Re-Creating Memories

Emmett PineAn artist’s ability to recreate memories of shared group experiences is often personal but highly desired and encouraged by his or her group.

Great emphasis is placed on precise detail and the object's ability to capture a complete scene or event. Such art work is often created at a time when the artist feels isolated from other members of the group because of retirement, disability. or personal loss.


Edna West Teall, Lewis, ca. 1960
Courtesy of Adirondack Museum

This oil painting on canvas illustrates Lewis native Edna West Teall's memory of the interior of a one-room country schoolhouse she once attended. After retirement from a career in journalism in New Jersey, she returned to the Adirondacks and wrote and painted extensively about her childhood spent there in the 1880s. She painted more than 40 different scenes of daily life, from making soap to baptizing in the river and Saturday night baths.

Pine paintingPine & Ladies Orchestra
Emmett Pine, Keeseville, 1967
Courtesy of Stanley Ransom

Emmett Pine loved local history and for more than 50 years he recorded local scenes and memories of his life in the Ausable Valley with paint and brush. In 1934, when his son Juan was taking an interest in oil painting, Mr. Pine decided to try painting himself. He was completely self taught.  His topics were almost always local, capturing landmarks and landscapes that resonated with neighbors and friends. Pine was also well known as a musician, playing the drums for the Pine and Ladies Orchestra, while his wife played piano. A fiddler or other musicians would join them—as this painting shows—in popular local dance halls of the day.

The Mechanics
Carl Martel, Ogdensburg, 1987
Courtesy of Glory Martel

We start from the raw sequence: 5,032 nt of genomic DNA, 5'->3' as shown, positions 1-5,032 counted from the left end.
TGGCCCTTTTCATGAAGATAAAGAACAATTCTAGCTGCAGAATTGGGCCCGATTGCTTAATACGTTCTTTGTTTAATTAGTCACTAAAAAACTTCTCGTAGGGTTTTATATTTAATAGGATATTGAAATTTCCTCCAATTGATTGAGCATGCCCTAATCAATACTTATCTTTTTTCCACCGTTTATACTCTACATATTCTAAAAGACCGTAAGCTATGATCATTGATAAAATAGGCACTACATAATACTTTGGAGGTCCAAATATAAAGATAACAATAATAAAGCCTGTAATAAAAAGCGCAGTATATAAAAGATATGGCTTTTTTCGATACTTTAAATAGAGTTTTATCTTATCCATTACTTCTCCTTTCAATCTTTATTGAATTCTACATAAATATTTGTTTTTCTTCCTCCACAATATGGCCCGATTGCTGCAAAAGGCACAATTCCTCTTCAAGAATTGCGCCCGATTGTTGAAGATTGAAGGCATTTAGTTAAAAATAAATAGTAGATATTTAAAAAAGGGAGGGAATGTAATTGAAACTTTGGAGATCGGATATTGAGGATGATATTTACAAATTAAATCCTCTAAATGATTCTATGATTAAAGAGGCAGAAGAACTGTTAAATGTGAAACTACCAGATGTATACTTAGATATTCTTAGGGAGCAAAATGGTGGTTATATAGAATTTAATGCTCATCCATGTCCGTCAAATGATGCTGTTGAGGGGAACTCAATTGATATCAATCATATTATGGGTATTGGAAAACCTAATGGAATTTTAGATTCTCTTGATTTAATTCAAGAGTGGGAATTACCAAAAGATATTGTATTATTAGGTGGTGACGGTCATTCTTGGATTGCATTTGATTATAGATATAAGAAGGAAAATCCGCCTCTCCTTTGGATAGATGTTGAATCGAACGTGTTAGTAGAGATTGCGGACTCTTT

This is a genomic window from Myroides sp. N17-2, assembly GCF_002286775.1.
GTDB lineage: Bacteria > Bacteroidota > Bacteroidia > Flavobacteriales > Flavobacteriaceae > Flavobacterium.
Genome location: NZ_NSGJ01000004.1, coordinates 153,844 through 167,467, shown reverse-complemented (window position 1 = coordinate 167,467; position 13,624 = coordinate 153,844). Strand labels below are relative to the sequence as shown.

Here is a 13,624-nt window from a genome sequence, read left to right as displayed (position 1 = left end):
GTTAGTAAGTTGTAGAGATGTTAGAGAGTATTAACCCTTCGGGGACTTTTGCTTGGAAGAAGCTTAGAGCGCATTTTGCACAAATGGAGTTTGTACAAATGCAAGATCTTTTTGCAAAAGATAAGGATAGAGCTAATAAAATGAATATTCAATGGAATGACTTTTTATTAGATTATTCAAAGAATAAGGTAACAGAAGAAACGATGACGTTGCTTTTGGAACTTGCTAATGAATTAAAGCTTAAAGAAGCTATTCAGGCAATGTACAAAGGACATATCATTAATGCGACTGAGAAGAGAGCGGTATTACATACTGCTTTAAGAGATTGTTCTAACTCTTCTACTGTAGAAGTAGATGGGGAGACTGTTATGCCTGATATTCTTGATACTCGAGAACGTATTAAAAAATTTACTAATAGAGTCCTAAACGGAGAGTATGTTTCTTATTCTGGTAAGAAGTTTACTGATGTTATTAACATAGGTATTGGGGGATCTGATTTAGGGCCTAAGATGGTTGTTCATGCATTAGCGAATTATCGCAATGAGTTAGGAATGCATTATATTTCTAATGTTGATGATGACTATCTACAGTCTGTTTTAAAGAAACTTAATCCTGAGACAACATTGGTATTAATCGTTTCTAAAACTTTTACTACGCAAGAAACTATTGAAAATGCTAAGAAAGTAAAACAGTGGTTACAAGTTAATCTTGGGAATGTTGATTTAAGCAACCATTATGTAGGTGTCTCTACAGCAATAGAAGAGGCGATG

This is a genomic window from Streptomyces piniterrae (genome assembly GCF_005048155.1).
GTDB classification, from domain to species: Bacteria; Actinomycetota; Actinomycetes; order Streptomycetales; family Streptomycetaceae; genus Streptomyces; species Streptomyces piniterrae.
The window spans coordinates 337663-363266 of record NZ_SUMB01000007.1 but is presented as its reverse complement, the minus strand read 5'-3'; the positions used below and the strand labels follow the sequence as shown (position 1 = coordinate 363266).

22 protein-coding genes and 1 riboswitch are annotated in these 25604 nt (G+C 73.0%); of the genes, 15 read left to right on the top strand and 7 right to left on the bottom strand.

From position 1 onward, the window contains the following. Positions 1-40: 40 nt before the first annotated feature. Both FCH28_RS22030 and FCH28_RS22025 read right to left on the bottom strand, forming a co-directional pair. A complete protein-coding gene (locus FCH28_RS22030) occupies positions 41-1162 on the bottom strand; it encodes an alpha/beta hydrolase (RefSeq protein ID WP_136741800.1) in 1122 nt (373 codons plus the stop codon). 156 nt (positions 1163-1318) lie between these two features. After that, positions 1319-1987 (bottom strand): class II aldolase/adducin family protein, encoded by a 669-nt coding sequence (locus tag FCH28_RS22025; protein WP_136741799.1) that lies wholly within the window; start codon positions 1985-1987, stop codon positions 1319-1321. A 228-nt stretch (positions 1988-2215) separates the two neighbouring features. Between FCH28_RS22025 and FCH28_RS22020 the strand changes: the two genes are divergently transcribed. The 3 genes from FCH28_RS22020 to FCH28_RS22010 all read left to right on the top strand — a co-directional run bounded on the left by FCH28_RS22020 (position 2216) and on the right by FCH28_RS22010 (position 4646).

Men in a shop working on the engine of a dump truck may seem an unusual subject for a painting, but not for Carl Martel. A talented logger and heavy equipment operator, he admired mechanics and the work they do. But he also was artistic and worked with wood, stone, and metal to make his home a showplace. After Martel took up oil painting on a whim, he created numerous scenes like this one, of men working in the woods or on construction sites, based on his own experiences.

Maple sugaring diorama

Maple Sugaring in the Old Days
Robert Elethorp, Hammond, ca. 1960s
Courtesy of the Robert Elethorp Historical Society and Hammond Museum

Rob Elethorp often said he “grew up with a jackknife in his hand.” Learning to carve as a boy, he made many things of wood—from endless chains whittled from one piece of wood to human and animal figures to populate his dioramas of rural life. He created several large models of local landmarks in the Hammond area, like the local Presbyterian Church, the Grange Hall, a cheese factory, and a one-room schoolhouse. This scene of making maple syrup as pioneers did was recalled from his childhood in the late 19th century.

Breaking the Green Sod
Howard Huntley, Long Lake, ca. 1960
Courtesy of Ann Huntley

Howard Huntley grew up on a century-old family dairy farm in Pierrepont, but lived most of his adult life in the Adirondacks. Later in his life, as a hobby he carved and painted several models depicting work on the farm or in the lumber woods using horse-drawn equipment. This scene recalls the rather complicated way of breaking new ground for tilling on a North Country farm. Perhaps it was easier to describe visually the method of placing and using the horses than it was verbally.

A Transition
Fred Morgan, Norwood, ca. 1980
TAUNY Fred Morgan Collection

 Known for miles around Norwood for creating a mailbox from an old sousaphone, Fred Morgan was also known locally as a tinkerer. After retiring from his TV and radio repair shop, he made numerous models of local buildings and several editorial cartoons in three-dimensional dioramas. He had a mischievous sense of humor, which shows in this scene illustrating his view of the pros and cons of changing times in the rural America of his lifetime, when the car began to replace the horse and buggy.

Rock Island Lighthouse
Prudence Matthews, Fishers Landing, 1993
Courtesy of the artist

Rock Island Lighthouse, as seen from her cottage dock, is the subject of this large pictorial hooked rug by Prudence Matthews, a lifetime summer resident of Fishers Landing. Matthews depicts memories of life on the St. Lawrence River in her many hooked rugs. At one time, the lightkeeper and his sons were friends of Matthews’ family. Of the lighthouse, she says, “Like the lakers that sail by often, this means something to us because we look at it every day.”